(Proxy: Revenue.) As companies grow, they have more resources to drive demand gen maturity and increase the breadth and depth of tactics. Factors like market saturation, level of awareness, and size of customer base dictate the optimal demand gen tactical mix.
(Proxy: Average new business deal size or selling price.) Companies selling lower average deal sizes into a larger market, typically targeting end users, will prioritize low-touch, digital tactics that efficiently drive a large volume of product trials and adoption. Whereas companies selling higher average deal sizes into more niche markets will prioritize high-touch tactics, orchestrated across channels, to educate and influence stakeholders to engage with the sales team.
Regardless of your company’s stage of growth or go-to-market motion, a scalable demand gen engine is fundamental to raising that next round, and eventually, a successful exit or IPO. Our top recommendations for driving efficient and effective demand gen are:
- Build the foundation of organic demand through SEO, content, and B2B software review sites.
- Layer on paid digital to accelerate traction; start with paid search/social and expand.
- Establish a regular program of hosted events; sponsor tradeshows when relevant.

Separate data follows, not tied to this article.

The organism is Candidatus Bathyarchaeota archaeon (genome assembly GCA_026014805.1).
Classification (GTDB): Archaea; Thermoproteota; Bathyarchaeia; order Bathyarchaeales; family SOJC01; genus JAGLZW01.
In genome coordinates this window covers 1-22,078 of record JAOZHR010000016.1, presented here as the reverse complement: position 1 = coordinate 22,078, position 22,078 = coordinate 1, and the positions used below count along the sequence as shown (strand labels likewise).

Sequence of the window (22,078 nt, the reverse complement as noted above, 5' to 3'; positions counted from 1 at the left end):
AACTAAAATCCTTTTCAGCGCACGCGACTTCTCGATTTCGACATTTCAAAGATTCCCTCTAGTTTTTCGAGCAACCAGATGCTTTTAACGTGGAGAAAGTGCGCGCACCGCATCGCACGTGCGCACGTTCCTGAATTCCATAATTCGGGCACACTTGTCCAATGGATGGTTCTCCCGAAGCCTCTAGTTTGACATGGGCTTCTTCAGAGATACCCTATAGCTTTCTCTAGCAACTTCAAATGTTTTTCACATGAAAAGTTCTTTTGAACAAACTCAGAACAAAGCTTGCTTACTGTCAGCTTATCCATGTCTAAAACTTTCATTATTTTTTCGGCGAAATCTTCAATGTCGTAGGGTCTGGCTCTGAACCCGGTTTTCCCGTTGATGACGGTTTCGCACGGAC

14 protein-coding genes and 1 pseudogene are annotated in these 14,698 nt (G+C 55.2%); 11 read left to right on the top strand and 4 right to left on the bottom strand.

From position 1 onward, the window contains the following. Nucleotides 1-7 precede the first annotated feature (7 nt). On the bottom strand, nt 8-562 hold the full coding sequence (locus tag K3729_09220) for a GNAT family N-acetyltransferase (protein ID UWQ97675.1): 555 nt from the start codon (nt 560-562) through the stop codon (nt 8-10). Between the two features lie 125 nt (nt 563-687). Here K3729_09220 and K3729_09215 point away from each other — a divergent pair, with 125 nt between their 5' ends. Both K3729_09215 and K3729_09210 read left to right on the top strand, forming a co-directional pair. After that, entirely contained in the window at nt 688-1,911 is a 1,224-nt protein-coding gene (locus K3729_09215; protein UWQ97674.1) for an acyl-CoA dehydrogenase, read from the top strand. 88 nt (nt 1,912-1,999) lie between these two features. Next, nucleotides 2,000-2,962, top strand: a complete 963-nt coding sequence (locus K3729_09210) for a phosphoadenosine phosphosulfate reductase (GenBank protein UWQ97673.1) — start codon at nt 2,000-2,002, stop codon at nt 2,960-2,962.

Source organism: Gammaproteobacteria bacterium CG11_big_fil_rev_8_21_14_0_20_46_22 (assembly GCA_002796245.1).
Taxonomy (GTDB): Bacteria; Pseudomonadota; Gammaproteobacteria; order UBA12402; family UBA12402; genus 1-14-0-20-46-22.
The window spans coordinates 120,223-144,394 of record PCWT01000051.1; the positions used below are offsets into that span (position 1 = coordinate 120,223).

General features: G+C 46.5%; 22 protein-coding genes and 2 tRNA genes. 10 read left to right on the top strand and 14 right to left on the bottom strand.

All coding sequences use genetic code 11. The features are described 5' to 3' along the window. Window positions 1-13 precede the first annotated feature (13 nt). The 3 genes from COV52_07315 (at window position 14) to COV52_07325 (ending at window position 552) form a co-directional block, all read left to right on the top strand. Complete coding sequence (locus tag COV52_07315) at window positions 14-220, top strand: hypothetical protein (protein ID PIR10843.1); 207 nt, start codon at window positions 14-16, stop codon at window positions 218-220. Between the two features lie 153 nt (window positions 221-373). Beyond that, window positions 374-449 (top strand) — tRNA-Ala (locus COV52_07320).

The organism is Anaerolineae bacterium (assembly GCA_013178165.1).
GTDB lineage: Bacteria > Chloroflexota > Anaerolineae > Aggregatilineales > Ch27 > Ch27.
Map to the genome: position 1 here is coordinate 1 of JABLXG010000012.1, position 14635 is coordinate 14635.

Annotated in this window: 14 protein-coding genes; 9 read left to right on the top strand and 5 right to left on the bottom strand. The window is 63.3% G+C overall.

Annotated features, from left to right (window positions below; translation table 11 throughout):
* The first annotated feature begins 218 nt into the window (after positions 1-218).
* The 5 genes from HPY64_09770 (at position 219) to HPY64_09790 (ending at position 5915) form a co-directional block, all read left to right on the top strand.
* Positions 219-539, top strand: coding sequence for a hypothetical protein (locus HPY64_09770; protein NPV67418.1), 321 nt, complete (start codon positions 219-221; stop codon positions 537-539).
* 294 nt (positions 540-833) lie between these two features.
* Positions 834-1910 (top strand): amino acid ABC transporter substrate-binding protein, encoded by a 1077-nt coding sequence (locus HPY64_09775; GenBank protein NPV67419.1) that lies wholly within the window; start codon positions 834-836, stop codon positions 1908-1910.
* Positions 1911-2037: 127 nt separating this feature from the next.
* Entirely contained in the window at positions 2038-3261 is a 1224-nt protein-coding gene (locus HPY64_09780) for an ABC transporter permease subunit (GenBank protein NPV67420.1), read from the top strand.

- Focus on conversions; invest in website optimization and email nurture.
- Ensure messaging relevance and consistency across the buyer’s journey.
ScaleUp founders, CEOs, and leaders should use these insights as input into strategic discussions around demand gen strategy. Think of this post as a conversation starter for how much, and where, to invest to drive pipeline and ARR. As with all benchmarks, this data is a starting point and not a target. Benchmarks will vary by company type, resources, target audience, and goals.
Last, underlying any successful demand gen program is a deep understanding of your target customers and consistent, relevant messaging and engagement across marketing, sales, and customer success. Without this, demand gen programs will be ineffective, inefficient, or both.
Note: Insight portfolio companies can get our full ScaleUp guide to B2B SaaS Demand Generation on GO, our community platform. This data-rich guide will dive into more details on the top strategies to prioritize based on your company’s stage of growth and go-to-market motion. Reach out to the Marketing Center of Excellence with any additional questions.